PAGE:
The attorneys general of nearly half of the nation’s states filed a federal lawsuit Wednesday, trying to do what Congress couldn’t — end Education Secretary Betsy DeVos’s new borrower-defense rule, which makes it more difficult for students who have been defrauded, particularly by for-profit colleges, to have their student loans canceled.
The lawsuit, filed in U.S. District Court for the Northern District of California, on behalf of the attorneys general of 22 states and the District of Columbia, continues the long battle over the rule. It comes two weeks after the House failed to override President Trump’s veto of a measure passed by Congress that would have blocked the rule from taking effect July 1.
In a statement, the Education Department dismissed the suit.
“This is yet another grandstanding, politically driven lawsuit meant to grab a cheap headline, and the media seems to always oblige,” the department said in a statement. “To any objective observer, our borrower defense rule clearly protects students from fraud, ensures they are entitled to financial relief if they suffered harm and holds schools accountable.”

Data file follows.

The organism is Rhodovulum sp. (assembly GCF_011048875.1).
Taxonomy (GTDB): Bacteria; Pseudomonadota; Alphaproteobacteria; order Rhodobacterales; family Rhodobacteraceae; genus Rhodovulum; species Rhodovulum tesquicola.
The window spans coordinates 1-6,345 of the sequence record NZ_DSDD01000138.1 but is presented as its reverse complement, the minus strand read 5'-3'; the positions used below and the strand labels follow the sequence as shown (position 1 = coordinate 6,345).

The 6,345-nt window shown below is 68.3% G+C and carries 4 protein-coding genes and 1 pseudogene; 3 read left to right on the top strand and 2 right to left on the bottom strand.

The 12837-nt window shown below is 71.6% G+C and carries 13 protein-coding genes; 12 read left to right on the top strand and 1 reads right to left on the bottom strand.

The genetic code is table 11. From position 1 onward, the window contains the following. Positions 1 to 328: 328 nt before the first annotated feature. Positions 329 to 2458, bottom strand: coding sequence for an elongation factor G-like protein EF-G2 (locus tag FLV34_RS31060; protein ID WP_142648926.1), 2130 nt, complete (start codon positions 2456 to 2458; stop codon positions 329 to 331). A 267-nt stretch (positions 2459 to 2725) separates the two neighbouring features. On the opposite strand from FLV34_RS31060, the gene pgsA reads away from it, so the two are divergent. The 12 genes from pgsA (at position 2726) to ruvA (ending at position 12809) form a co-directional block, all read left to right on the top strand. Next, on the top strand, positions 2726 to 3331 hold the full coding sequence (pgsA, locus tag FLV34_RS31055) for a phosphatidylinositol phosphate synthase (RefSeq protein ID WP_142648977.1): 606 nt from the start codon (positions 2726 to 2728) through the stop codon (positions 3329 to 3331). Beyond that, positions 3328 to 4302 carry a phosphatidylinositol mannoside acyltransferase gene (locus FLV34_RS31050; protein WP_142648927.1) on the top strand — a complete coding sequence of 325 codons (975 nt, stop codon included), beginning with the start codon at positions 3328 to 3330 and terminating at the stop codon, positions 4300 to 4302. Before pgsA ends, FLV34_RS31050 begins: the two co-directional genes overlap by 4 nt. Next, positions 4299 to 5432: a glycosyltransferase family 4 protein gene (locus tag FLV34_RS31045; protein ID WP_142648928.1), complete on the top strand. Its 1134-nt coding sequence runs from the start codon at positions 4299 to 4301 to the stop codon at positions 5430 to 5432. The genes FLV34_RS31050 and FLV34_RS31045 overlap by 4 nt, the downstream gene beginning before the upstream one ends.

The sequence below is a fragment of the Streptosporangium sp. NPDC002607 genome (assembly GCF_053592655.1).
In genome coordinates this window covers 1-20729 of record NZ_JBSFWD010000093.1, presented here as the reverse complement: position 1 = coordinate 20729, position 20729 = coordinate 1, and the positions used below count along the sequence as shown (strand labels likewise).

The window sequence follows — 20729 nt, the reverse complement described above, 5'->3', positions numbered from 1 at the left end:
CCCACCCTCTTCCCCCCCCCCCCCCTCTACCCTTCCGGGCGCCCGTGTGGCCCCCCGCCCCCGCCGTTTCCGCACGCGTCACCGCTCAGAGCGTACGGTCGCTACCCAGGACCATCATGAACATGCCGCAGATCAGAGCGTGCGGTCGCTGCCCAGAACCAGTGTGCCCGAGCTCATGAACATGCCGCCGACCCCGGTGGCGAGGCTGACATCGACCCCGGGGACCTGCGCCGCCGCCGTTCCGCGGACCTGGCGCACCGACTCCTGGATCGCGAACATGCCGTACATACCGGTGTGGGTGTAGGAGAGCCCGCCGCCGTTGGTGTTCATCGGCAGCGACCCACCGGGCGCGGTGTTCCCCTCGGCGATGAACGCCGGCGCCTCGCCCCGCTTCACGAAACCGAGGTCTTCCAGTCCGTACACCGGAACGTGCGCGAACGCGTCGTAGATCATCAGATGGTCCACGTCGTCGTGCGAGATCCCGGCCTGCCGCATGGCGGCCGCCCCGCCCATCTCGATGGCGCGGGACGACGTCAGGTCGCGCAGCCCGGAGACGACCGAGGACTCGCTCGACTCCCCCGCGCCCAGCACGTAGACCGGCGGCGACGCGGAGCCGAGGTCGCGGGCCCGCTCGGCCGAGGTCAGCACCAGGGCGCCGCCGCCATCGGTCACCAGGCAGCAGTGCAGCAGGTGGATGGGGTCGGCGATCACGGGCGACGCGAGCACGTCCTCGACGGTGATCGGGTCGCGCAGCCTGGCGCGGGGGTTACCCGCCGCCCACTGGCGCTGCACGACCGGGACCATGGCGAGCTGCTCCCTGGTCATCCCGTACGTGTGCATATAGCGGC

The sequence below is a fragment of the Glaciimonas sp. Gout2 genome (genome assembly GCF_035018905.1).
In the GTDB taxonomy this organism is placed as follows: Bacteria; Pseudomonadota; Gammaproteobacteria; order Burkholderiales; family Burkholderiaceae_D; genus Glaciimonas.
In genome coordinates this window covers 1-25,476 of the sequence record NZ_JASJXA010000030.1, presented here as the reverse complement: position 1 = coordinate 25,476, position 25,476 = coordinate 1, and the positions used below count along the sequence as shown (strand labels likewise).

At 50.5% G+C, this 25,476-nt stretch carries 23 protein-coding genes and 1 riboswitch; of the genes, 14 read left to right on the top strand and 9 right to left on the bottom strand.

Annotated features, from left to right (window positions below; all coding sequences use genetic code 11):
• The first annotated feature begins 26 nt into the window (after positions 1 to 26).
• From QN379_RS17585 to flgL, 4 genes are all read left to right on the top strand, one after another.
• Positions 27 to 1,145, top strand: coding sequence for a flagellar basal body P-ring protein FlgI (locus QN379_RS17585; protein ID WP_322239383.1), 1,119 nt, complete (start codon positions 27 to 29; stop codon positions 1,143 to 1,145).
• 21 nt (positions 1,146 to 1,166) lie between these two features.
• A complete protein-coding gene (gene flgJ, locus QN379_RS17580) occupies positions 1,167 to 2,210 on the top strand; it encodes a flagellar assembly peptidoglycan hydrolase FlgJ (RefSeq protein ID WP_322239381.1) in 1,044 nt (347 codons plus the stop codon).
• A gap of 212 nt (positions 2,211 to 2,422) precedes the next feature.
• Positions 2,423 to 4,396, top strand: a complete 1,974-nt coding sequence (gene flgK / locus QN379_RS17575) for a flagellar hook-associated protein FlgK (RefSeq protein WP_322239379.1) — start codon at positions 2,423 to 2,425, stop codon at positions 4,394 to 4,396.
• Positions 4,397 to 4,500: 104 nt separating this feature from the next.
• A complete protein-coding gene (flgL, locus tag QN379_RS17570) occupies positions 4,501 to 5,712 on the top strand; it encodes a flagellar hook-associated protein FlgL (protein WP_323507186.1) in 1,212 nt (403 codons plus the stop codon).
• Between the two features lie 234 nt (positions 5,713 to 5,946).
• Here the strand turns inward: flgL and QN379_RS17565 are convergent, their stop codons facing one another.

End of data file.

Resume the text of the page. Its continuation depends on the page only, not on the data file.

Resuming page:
The suit, announced by California attorney general Xavier Becerra and Massachusetts attorney general Maura Healey, is the second in the nation seeking to block the rule. Another suit in New York federal court in February by the Project on Predatory Student Lending and the Public Citizen Litigation Group is still ongoing.